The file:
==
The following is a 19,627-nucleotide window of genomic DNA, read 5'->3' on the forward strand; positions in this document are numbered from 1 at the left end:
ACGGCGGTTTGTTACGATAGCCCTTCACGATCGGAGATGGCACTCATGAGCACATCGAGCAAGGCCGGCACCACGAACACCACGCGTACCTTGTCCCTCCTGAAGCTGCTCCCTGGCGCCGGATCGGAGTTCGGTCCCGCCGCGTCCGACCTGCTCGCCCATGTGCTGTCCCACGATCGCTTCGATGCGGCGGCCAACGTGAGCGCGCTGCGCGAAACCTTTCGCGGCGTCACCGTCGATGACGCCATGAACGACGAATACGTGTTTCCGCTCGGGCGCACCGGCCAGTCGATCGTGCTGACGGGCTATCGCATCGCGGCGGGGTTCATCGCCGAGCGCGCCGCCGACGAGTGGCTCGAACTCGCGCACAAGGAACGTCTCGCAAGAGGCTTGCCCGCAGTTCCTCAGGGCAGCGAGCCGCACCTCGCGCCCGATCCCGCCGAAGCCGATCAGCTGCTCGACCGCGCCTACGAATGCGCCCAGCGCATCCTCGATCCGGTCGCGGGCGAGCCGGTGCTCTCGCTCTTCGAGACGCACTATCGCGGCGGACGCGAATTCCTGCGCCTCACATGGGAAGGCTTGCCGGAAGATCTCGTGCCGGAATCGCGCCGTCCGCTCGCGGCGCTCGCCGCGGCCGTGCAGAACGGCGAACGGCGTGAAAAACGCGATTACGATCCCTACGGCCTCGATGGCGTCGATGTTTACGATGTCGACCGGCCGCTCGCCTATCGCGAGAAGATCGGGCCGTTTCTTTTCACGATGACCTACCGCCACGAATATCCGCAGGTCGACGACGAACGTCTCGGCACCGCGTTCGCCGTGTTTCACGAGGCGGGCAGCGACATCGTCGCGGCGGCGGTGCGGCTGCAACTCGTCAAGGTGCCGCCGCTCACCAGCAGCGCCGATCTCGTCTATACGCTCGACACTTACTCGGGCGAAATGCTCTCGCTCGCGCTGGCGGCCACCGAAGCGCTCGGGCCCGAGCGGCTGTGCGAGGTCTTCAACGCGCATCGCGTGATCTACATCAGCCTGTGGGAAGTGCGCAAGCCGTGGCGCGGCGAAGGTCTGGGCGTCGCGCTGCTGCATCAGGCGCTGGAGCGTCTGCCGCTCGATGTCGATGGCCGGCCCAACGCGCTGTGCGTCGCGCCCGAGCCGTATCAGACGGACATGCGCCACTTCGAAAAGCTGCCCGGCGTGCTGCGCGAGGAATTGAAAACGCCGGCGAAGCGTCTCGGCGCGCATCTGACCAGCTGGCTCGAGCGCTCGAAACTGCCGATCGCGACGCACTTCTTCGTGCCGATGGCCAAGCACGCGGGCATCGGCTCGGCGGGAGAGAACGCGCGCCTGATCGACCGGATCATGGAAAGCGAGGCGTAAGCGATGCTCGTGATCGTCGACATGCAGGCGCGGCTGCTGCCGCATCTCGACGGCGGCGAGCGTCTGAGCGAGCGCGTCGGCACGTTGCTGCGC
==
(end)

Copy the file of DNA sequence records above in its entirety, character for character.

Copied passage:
The following is a 19,627-nucleotide window of genomic DNA, read 5'->3' on the forward strand; positions in this document are numbered from 1 at the left end:
ACGGCGGTTTGTTACGATAGCCCTTCACGATCGGAGATGGCACTCATGAGCACATCGAGCAAGGCCGGCACCACGAACACCACGCGTACCTTGTCCCTCCTGAAGCTGCTCCCTGGCGCCGGATCGGAGTTCGGTCCCGCCGCGTCCGACCTGCTCGCCCATGTGCTGTCCCACGATCGCTTCGATGCGGCGGCCAACGTGAGCGCGCTGCGCGAAACCTTTCGCGGCGTCACCGTCGATGACGCCATGAACGACGAATACGTGTTTCCGCTCGGGCGCACCGGCCAGTCGATCGTGCTGACGGGCTATCGCATCGCGGCGGGGTTCATCGCCGAGCGCGCCGCCGACGAGTGGCTCGAACTCGCGCACAAGGAACGTCTCGCAAGAGGCTTGCCCGCAGTTCCTCAGGGCAGCGAGCCGCACCTCGCGCCCGATCCCGCCGAAGCCGATCAGCTGCTCGACCGCGCCTACGAATGCGCCCAGCGCATCCTCGATCCGGTCGCGGGCGAGCCGGTGCTCTCGCTCTTCGAGACGCACTATCGCGGCGGACGCGAATTCCTGCGCCTCACATGGGAAGGCTTGCCGGAAGATCTCGTGCCGGAATCGCGCCGTCCGCTCGCGGCGCTCGCCGCGGCCGTGCAGAACGGCGAACGGCGTGAAAAACGCGATTACGATCCCTACGGCCTCGATGGCGTCGATGTTTACGATGTCGACCGGCCGCTCGCCTATCGCGAGAAGATCGGGCCGTTTCTTTTCACGATGACCTACCGCCACGAATATCCGCAGGTCGACGACGAACGTCTCGGCACCGCGTTCGCCGTGTTTCACGAGGCGGGCAGCGACATCGTCGCGGCGGCGGTGCGGCTGCAACTCGTCAAGGTGCCGCCGCTCACCAGCAGCGCCGATCTCGTCTATACGCTCGACACTTACTCGGGCGAAATGCTCTCGCTCGCGCTGGCGGCCACCGAAGCGCTCGGGCCCGAGCGGCTGTGCGAGGTCTTCAACGCGCATCGCGTGATCTACATCAGCCTGTGGGAAGTGCGCAAGCCGTGGCGCGGCGAAGGTCTGGGCGTCGCGCTGCTGCATCAGGCGCTGGAGCGTCTGCCGCTCGATGTCGATGGCCGGCCCAACGCGCTGTGCGTCGCGCCCGAGCCGTATCAGACGGACATGCGCCACTTCGAAAAGCTGCCCGGCGTGCTGCGCGAGGAATTGAAAACGCCGGCGAAGCGTCTCGGCGCGCATCTGACCAGCTGGCTCGAGCGCTCGAAACTGCCGATCGCGACGCACTTCTTCGTGCCGATGGCCAAGCACGCGGGCATCGGCTCGGCGGGAGAGAACGCGCGCCTGATCGACCGGATCATGGAAAGCGAGGCGTAAGCGATGCTCGTGATCGTCGACATGCAGGCGCGGCTGCTGCCGCATCTCGACGGCGGCGAGCGTCTGAGCGAGCGCGTCGGCACGTTGCTGCGC